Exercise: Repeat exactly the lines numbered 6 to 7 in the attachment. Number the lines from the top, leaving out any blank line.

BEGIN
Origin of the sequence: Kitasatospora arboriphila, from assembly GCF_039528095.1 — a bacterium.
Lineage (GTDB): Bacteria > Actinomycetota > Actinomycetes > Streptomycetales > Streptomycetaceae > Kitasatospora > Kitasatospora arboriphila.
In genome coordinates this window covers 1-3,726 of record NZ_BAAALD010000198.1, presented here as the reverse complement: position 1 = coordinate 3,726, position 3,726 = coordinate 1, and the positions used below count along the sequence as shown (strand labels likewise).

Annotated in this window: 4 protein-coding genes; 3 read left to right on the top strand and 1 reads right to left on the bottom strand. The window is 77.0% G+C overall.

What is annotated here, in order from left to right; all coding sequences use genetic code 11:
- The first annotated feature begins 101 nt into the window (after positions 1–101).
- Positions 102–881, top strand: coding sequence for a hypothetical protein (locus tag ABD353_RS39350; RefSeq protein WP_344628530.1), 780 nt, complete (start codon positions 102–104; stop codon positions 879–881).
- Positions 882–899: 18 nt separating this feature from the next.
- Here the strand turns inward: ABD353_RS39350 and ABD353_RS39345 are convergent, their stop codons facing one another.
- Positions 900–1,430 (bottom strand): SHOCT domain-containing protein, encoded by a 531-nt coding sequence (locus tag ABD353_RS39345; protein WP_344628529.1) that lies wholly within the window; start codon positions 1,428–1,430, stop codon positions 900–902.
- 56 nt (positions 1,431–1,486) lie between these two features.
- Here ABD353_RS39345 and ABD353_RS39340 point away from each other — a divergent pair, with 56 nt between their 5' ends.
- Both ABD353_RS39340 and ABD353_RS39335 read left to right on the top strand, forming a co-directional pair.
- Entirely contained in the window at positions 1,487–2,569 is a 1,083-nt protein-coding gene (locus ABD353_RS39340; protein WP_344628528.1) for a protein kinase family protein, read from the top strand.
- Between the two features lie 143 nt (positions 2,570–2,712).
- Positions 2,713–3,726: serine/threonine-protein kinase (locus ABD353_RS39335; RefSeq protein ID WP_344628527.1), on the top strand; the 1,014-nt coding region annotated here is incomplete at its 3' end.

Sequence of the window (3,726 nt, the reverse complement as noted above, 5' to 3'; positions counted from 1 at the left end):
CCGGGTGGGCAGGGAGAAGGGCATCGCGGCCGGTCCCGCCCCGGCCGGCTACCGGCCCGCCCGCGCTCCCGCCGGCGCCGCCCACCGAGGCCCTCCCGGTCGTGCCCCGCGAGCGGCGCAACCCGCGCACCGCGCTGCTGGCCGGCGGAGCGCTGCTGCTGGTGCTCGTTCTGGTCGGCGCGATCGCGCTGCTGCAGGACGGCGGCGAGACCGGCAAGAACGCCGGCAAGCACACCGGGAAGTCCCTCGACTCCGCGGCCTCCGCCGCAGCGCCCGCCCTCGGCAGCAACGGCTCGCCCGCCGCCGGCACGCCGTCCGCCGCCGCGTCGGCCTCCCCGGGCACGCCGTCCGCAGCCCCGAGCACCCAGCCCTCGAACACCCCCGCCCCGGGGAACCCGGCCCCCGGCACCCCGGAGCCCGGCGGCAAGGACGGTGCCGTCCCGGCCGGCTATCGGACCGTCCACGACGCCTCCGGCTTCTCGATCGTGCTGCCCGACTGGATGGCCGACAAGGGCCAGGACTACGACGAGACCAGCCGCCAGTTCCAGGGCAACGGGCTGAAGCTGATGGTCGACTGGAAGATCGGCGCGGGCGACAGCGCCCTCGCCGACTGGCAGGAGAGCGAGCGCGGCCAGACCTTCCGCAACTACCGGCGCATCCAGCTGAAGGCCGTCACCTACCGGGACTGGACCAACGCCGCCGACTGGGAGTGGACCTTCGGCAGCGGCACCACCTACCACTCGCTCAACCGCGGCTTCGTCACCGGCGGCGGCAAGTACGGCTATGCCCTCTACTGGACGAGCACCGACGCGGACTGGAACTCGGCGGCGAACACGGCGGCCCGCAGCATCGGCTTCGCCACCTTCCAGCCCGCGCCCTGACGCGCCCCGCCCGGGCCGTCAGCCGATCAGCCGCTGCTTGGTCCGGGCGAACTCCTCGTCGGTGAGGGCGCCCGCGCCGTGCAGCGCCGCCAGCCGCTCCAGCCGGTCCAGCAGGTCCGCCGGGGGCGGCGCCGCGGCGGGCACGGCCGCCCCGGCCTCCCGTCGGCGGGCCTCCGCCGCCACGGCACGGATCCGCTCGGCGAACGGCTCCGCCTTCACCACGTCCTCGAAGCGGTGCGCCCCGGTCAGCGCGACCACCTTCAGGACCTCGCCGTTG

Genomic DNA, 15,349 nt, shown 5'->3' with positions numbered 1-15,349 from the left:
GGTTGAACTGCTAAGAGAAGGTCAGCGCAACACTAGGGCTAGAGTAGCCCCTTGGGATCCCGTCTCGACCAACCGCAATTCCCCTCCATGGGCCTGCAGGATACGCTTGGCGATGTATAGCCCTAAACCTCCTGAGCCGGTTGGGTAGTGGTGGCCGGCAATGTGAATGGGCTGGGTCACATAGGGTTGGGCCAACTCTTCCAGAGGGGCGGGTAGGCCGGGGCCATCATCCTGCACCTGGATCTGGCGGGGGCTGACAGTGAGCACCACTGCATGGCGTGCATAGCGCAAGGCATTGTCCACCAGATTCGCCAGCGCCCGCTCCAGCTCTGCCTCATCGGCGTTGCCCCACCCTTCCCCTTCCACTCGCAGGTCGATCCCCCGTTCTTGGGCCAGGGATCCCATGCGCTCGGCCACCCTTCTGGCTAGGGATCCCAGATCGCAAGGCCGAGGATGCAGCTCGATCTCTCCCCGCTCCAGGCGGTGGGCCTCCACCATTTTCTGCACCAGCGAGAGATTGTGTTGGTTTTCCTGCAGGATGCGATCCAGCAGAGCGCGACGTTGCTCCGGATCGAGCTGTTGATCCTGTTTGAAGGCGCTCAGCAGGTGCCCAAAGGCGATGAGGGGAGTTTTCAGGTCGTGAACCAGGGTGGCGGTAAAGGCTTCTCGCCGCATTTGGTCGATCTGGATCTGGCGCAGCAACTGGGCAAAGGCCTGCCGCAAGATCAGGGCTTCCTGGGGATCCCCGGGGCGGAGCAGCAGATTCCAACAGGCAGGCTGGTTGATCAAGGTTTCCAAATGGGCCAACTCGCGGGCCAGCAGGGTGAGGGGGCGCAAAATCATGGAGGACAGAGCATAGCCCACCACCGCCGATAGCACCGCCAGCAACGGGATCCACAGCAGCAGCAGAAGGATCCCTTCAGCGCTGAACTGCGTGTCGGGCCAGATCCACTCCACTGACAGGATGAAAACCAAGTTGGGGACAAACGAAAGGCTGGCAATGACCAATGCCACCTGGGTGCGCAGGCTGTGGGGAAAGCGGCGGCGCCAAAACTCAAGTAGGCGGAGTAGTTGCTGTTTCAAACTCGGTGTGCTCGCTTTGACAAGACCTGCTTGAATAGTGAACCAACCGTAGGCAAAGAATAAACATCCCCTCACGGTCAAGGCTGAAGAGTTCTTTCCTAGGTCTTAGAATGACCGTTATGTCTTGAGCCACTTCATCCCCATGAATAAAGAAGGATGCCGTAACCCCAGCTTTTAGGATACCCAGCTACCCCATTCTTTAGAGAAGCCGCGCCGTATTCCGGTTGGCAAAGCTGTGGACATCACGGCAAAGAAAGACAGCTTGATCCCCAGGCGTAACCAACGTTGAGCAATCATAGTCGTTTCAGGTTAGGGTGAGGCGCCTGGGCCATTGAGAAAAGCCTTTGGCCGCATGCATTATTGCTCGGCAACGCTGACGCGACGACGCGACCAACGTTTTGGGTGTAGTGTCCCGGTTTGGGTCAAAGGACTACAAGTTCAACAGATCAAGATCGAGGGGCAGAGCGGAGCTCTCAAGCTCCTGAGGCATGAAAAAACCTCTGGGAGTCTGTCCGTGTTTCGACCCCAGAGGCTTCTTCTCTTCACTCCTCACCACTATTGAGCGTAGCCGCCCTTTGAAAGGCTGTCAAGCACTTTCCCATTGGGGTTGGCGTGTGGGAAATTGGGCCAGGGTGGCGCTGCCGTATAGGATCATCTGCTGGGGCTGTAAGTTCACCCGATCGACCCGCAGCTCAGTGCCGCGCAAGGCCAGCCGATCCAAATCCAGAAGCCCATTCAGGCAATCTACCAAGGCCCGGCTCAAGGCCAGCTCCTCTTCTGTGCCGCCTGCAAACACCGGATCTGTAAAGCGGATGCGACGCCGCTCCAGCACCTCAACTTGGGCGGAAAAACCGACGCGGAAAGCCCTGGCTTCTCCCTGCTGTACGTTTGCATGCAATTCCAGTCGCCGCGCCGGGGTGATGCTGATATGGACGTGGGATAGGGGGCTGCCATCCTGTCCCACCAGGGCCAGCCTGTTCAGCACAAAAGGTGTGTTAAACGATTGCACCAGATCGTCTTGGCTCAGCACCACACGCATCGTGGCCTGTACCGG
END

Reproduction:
- The first annotated feature begins 101 nt into the window (after positions 1–101).
- Positions 102–881, top strand: coding sequence for a hypothetical protein (locus tag ABD353_RS39350; RefSeq protein WP_344628530.1), 780 nt, complete (start codon positions 102–104; stop codon positions 879–881).